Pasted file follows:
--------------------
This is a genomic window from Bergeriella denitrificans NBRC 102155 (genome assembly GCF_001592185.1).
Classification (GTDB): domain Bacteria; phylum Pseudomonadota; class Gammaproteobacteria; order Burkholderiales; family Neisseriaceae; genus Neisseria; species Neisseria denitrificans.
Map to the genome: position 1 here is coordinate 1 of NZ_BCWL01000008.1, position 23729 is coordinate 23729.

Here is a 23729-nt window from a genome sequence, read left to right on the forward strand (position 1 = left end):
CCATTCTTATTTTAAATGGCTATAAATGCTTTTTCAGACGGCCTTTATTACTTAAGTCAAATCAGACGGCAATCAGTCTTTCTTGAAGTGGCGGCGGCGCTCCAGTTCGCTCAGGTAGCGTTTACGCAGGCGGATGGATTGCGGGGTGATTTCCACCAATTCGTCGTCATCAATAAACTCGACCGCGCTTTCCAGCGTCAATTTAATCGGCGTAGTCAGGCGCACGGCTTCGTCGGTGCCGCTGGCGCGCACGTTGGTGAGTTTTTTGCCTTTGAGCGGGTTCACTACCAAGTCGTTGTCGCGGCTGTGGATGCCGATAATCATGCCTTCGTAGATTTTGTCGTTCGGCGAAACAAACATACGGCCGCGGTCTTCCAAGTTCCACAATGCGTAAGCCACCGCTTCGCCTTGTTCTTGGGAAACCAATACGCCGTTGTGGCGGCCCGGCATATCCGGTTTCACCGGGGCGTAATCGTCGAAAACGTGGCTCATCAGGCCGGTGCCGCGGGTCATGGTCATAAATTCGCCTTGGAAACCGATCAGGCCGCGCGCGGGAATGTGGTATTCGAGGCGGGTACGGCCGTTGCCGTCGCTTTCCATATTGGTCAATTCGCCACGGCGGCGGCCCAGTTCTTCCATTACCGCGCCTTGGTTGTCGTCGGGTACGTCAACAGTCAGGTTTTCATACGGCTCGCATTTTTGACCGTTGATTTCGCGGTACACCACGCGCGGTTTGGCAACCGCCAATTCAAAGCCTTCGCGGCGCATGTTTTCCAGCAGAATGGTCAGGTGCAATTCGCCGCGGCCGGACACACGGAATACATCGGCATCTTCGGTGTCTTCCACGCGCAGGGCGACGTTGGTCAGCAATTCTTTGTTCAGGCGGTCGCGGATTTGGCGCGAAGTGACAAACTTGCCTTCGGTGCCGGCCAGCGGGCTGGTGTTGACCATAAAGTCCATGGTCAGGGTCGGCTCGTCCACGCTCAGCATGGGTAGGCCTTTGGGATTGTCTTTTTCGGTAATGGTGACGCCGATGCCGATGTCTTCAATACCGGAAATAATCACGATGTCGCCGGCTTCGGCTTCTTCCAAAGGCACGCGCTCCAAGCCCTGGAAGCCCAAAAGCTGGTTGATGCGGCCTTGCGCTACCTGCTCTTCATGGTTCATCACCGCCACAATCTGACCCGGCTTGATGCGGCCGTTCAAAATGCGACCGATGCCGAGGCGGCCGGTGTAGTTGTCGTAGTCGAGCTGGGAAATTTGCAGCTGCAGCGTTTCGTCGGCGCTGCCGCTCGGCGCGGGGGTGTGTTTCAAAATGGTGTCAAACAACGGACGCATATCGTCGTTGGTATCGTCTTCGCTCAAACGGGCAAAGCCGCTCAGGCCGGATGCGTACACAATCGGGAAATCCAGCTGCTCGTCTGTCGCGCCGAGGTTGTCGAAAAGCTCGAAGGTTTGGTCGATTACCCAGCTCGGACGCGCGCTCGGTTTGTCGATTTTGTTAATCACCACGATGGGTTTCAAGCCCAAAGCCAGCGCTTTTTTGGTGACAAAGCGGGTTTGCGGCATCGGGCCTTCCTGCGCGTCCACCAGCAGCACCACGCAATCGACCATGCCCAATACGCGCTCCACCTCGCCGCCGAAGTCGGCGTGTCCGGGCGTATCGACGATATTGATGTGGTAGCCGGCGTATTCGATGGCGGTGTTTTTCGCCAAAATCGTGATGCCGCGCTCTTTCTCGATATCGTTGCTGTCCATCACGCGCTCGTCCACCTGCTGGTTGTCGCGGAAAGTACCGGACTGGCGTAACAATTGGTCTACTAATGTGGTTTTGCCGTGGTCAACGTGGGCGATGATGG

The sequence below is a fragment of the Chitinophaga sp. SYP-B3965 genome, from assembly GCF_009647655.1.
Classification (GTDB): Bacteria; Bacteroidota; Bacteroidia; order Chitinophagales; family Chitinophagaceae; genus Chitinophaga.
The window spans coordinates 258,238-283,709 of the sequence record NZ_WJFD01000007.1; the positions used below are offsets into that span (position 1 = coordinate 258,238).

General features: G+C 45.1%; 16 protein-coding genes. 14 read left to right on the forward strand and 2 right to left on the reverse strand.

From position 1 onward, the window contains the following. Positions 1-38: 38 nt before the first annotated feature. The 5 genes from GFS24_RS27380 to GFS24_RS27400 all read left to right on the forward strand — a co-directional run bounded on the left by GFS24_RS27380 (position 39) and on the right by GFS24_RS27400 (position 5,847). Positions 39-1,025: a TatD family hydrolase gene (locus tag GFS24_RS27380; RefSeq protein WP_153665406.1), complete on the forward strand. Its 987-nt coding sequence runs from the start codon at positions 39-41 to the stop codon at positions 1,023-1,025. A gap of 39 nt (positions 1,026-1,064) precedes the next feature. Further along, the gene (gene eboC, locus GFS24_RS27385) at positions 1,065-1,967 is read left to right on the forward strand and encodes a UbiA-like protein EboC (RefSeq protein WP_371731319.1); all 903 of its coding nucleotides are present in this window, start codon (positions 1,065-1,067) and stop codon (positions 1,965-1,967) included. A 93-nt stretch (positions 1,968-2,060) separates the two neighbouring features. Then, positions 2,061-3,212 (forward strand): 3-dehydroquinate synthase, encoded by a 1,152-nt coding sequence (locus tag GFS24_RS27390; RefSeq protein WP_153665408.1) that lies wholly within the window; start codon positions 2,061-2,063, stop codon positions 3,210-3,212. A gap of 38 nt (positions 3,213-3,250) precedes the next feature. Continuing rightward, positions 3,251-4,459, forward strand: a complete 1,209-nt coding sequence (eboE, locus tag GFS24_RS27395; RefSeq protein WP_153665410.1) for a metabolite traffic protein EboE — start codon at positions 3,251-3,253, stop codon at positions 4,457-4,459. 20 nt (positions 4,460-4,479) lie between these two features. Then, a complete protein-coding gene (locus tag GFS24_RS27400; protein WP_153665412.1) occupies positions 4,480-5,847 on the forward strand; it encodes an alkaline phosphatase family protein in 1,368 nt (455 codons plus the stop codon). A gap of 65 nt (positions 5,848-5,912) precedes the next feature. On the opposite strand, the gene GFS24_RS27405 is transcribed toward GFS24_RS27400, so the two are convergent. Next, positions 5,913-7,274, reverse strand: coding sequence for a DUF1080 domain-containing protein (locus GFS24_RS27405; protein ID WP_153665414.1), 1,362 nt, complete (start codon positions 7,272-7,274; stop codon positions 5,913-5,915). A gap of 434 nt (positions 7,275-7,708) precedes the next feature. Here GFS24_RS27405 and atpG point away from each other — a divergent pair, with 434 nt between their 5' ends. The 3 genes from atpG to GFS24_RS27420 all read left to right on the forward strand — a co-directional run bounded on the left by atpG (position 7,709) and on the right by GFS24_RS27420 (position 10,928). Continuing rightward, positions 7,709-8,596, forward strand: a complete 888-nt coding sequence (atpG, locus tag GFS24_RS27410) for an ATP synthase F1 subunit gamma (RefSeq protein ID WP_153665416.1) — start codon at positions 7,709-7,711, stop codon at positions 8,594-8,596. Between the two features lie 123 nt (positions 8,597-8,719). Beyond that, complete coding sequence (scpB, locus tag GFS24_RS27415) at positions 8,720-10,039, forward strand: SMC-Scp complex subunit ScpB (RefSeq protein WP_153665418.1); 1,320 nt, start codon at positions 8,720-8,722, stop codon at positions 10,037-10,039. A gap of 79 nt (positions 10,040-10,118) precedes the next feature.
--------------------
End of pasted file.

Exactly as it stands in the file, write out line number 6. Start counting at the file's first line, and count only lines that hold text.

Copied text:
The sequence below is a fragment of the Chitinophaga sp. SYP-B3965 genome, from assembly GCF_009647655.1.